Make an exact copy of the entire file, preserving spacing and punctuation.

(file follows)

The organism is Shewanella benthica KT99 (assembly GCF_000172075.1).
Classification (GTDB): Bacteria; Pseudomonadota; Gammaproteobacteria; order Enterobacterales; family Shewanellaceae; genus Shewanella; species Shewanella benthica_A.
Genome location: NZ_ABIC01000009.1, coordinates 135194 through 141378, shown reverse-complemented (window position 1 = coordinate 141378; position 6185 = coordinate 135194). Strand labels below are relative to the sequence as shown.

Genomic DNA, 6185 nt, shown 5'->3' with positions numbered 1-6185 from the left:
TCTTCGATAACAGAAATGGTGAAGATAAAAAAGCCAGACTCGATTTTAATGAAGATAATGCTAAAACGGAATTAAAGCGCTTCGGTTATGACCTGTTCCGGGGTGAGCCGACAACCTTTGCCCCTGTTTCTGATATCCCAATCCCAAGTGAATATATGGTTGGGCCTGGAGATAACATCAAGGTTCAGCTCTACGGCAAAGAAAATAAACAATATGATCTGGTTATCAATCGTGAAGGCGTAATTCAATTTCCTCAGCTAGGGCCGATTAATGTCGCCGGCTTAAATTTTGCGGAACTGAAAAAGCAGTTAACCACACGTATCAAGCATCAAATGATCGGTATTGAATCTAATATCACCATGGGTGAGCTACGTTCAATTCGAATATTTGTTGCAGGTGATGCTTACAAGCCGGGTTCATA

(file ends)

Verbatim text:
The organism is Shewanella benthica KT99 (assembly GCF_000172075.1).
Classification (GTDB): Bacteria; Pseudomonadota; Gammaproteobacteria; order Enterobacterales; family Shewanellaceae; genus Shewanella; species Shewanella benthica_A.
Genome location: NZ_ABIC01000009.1, coordinates 135194 through 141378, shown reverse-complemented (window position 1 = coordinate 141378; position 6185 = coordinate 135194). Strand labels below are relative to the sequence as shown.

Genomic DNA, 6185 nt, shown 5'->3' with positions numbered 1-6185 from the left:
TCTTCGATAACAGAAATGGTGAAGATAAAAAAGCCAGACTCGATTTTAATGAAGATAATGCTAAAACGGAATTAAAGCGCTTCGGTTATGACCTGTTCCGGGGTGAGCCGACAACCTTTGCCCCTGTTTCTGATATCCCAATCCCAAGTGAATATATGGTTGGGCCTGGAGATAACATCAAGGTTCAGCTCTACGGCAAAGAAAATAAACAATATGATCTGGTTATCAATCGTGAAGGCGTAATTCAATTTCCTCAGCTAGGGCCGATTAATGTCGCCGGCTTAAATTTTGCGGAACTGAAAAAGCAGTTAACCACACGTATCAAGCATCAAATGATCGGTATTGAATCTAATATCACCATGGGTGAGCTACGTTCAATTCGAATATTTGTTGCAGGTGATGCTTACAAGCCGGGTTCATA